Businessman with a megaphone

Shorten Out of Touch on Political Ad Blackout Rule

If you’ve been hoping for a bigger, better dose of political advertising streaming on your TV set, you’re in luck.

As it stands, political ads cannot be aired on TV or radio for three days prior to the upcoming federal election. But despite opposition from Labor leader Bill Shorten that ban could soon be scrapped.

A committee of Labor, Liberal and Greens senators have requested that the Morrison government review the advertising ‘blackout’ rule, AAP reports.

This rule however, doesn’t affect print or online media.

The ban, which was brought in in 1992, has been questioned by the committee as to whether it remains relevant or suitable due to the changes in media and tech industries in the last 27 years.

The recommendation came from a report covering a number of ‘freedom of speech’ draft laws listed late last week, according to AAP.

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Social media renders ban obsolete

Free TV Australia is in favour of eliminating the electoral advertising ban.

The industry body noted that political parties merely shift their advertising from TV to other digital podiums as soon as the three-day ban begins.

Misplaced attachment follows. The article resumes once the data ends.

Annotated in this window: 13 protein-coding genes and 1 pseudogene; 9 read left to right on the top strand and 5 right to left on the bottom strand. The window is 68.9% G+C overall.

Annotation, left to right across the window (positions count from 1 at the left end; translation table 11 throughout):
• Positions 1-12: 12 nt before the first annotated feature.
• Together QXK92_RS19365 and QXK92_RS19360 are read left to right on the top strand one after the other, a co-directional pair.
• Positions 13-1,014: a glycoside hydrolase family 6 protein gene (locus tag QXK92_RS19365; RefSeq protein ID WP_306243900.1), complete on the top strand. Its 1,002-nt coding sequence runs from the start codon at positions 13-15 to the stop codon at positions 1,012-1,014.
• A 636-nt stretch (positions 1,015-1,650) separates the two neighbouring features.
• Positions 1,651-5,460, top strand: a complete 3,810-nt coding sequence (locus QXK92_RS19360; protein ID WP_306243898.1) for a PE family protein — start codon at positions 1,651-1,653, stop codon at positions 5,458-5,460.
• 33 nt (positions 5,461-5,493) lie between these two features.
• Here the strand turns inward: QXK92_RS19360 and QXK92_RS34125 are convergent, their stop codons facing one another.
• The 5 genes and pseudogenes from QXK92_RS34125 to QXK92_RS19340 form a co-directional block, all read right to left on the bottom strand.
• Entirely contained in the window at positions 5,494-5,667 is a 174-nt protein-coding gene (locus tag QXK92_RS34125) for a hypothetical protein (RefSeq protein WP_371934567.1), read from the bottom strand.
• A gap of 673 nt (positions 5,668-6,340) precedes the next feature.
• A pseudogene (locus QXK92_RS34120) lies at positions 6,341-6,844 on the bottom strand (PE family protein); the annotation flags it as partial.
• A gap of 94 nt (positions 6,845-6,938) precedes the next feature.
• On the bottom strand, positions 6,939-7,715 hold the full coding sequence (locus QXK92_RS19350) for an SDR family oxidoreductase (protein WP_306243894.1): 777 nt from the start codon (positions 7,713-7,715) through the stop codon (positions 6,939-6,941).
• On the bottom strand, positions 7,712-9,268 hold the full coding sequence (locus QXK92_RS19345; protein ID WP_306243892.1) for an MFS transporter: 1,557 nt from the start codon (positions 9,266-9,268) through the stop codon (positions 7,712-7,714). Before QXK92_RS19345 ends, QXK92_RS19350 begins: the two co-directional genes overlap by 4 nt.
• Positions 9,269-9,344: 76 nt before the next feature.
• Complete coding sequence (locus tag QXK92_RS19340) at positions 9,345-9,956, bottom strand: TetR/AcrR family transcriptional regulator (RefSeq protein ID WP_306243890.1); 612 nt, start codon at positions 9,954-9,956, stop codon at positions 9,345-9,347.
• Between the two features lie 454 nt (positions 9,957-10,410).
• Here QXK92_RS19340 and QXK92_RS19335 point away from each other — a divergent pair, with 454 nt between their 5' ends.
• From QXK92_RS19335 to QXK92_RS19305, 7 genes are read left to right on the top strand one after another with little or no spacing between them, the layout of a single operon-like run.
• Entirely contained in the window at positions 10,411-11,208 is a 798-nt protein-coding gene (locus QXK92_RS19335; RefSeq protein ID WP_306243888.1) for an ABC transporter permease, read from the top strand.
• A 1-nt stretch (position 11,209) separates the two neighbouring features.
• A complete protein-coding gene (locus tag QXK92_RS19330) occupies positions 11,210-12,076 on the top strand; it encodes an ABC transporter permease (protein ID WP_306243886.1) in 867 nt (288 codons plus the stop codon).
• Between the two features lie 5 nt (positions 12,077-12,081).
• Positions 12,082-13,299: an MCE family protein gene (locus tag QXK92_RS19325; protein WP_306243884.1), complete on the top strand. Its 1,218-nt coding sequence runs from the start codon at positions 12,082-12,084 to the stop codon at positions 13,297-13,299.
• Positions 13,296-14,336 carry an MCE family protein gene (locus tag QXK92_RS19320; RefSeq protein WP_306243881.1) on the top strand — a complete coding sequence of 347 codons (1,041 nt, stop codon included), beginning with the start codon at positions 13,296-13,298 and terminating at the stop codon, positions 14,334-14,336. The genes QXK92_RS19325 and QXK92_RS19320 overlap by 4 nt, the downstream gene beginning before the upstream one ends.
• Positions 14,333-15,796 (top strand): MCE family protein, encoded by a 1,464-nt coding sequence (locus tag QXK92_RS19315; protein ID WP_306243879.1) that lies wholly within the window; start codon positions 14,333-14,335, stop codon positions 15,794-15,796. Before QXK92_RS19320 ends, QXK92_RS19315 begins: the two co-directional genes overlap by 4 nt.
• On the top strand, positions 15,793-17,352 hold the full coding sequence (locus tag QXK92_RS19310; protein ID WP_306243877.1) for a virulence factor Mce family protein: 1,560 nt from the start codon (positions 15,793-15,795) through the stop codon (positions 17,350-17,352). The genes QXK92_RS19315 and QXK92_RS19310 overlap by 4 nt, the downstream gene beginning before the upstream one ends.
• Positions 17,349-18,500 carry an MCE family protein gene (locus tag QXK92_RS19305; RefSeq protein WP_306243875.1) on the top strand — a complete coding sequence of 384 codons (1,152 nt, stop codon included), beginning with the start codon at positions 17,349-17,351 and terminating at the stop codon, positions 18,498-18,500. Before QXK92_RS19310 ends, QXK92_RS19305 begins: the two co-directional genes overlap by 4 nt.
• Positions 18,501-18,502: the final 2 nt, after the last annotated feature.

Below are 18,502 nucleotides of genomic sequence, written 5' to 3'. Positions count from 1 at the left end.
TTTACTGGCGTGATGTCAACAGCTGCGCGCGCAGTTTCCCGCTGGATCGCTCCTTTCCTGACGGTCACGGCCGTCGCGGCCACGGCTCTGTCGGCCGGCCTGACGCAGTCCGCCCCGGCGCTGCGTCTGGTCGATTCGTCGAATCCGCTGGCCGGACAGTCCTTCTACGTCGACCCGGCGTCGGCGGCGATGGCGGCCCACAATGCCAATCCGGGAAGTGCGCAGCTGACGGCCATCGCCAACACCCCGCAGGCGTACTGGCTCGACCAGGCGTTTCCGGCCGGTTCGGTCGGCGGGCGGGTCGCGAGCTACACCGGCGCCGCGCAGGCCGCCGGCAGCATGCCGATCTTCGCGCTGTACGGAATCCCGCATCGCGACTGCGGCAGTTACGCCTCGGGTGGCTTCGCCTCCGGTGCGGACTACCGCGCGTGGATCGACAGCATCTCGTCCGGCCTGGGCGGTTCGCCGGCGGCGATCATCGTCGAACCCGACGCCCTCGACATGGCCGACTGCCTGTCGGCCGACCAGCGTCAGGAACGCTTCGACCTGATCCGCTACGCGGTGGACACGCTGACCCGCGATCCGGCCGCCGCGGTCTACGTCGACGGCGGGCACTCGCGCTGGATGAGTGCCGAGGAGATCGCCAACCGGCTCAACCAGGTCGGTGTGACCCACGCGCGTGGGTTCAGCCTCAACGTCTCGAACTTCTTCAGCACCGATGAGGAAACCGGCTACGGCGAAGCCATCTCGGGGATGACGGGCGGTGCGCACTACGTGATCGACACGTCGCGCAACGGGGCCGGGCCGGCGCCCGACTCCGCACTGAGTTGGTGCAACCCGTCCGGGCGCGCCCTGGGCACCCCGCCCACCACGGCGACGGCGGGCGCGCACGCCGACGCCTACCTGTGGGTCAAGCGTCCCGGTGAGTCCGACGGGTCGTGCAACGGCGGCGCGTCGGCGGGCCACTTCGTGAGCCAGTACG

The Institute of Public Affairs, a right-wing think tank, claims that the spread of social media and rise in uptake of early voting has caused the restriction on TV and radio to become outdated, AAP tells us.

Ian Macdonald, the committee chairman, agreed:

The committee also notes the growing uptake in pre-poll voting in recent years, and considers this trend underlines the need for a review of the ongoing relevance and efficacy of the blackout rule,’ the Liberal senator said in the report.

Bill Shorten, Leader of the Federal Labor Party, disagreed on the lifting of the ban:

I think if you have a long election it doesn’t hurt to give people 48 hours break [from TV election ads] before they go to the polls,’ he told reporters on the Gold Coast.

Free Report: Australia’s right to free speech is under attack! Discover how a select group of Australians want to stifle your fundamental right to speak your mind — and what you can do help turn the tide. Download now.

The Australian Tribune Editorial

The Australian Tribune Editorial

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